Paul specifies that he had “delivered” these two “to Satan” (1:20). With reference to 1 Cor 5:5, it may be surmised that Paul here has in mind action which formally excluded these men from the Ephesian congregation, thereby placing them in the realm of Satan. Paul does not here speak directly to the methodology of such an act, nor to steps of confrontation which might have preceded it.The purpose for delivering Hymenaeus and Alexander to Satan, Paul notes, was that they might be taught through discipline not to continue in their practice of blasphemy. The two offenders appear to have been “blaspheming” by “speak[ing] evil of God by distorting his message for ulterior reasons and personal gain.” How does Paul envision excommunication as teaching his opponents not to blaspheme? Knight’s suggestion is helpful: “Apparently this happens when the person realizes that such false belief and activity is so displeasing to God . . . that it separates him from God, as is made evident by being separated from God’s people and by being delivered unto Satan.” Paul’s purpose is remedial, not vindictive.

First Timothy 5:19-21

In instructing Timothy in the second half of 1 Tim 5 regarding elders in the Ephesian church, Paul speaks first of remunerating elders who serve well (17-18), then addresses accusations of elders and ensuing rebuke (19-21), and finally speaks to proper caution in appointing elders (22-25). 1 Tim 5:19-21 will provide insight into Pauline disciplinary practices.

Timothy, as an apostolic delegate charged with leading the Ephesian church in “cleaning house” (1 Tim 1:3-4), is not to entertain an unsubstantiated accusation against an elder. Instead, only accusations made on the basis of two or three witnesses are to be received, a guideline which ultimately is grounded in the Mosaic Law. The term “accusation” (kathgoriva) is a technical legal term, suggesting that Paul was thinking of charges being brought formally against an elder.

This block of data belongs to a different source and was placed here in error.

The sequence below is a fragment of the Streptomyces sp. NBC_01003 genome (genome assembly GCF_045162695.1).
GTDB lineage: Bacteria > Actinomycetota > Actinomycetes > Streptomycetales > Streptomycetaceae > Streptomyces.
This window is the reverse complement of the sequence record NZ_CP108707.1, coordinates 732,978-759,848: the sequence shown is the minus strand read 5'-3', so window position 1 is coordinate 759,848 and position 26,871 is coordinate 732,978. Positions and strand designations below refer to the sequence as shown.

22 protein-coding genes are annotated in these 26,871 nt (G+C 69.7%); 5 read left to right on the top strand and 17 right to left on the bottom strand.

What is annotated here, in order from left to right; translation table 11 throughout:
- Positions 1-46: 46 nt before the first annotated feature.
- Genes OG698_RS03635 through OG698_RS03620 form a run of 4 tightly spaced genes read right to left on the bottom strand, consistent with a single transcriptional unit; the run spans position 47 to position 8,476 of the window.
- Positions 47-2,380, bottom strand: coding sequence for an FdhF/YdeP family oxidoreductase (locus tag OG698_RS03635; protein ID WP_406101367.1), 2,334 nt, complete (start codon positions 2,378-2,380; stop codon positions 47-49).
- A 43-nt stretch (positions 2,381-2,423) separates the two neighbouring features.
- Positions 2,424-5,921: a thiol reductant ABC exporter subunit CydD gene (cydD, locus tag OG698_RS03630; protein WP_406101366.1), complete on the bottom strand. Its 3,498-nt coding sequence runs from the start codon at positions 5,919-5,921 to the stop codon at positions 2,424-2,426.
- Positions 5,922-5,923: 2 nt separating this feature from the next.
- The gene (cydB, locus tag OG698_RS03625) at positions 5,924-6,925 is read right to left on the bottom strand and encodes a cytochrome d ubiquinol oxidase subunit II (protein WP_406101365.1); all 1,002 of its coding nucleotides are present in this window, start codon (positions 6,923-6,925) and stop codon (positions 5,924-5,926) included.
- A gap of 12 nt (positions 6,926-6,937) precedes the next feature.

Paul does not specify what charges he has in mind, and may intend his instruction to be general in nature. It is more probable, however, that his instructions vis-B-vis sinning elders are prompted by their involvement in false teaching (and related ethical lapses) within the church.Are the “two or three witnesses” required to have seen firsthand the sin of which the elder is being accused? This is quite possible but perhaps not the best understanding of the text, based on the use of Deut 19:15 in Matt 18:16. There, arguably, the “one or two more” witnesses who are part of the second step of Jesus’ process for dealing with a brother who sins, do not seem to have been privy to the original sin. If that is the case, they are brought into the second stage of the confrontation not as eyewitnesses of the original offense but presumably to note any refusal to repent on the part of the erring member and to substantiate the evidence of the original sin. “The process [of 1 Tim 5:19-21] may consist of two or three witnesses bringing an accusation, but normally it would consist of two or three witnesses verifying an accusation that may come from only one individual before it is considered further” (Knight, Pastoral Epistles, 235). The verification, whether by firsthand observation or by examination of sufficient evidence, seems to be the point of having witnesses. The requirement of witnesses serves to avoid public, unsubstantiated charges which are damaging both to the accused elder and the church as a whole. Necessitating witnesses is not a unique provision for elders, but a reminder to follow the guidelines applicable to anyone in the case of accusation, elder or not.Should a legitimate accusation be lodged, however, action should be taken regarding the sinning elders. They are to be “rebuked” by Timothy in the presence of “all,” likely a reference to the entire congregation. The purpose of this exercise is that the other elders – and the congregation at large – may gain a fear of sinning against God and of the resultant consequences. Paul follows his instructions on the discipline of sinning elders with a solemn charge, instructing Timothy to keep his directives without partiality or favoritism.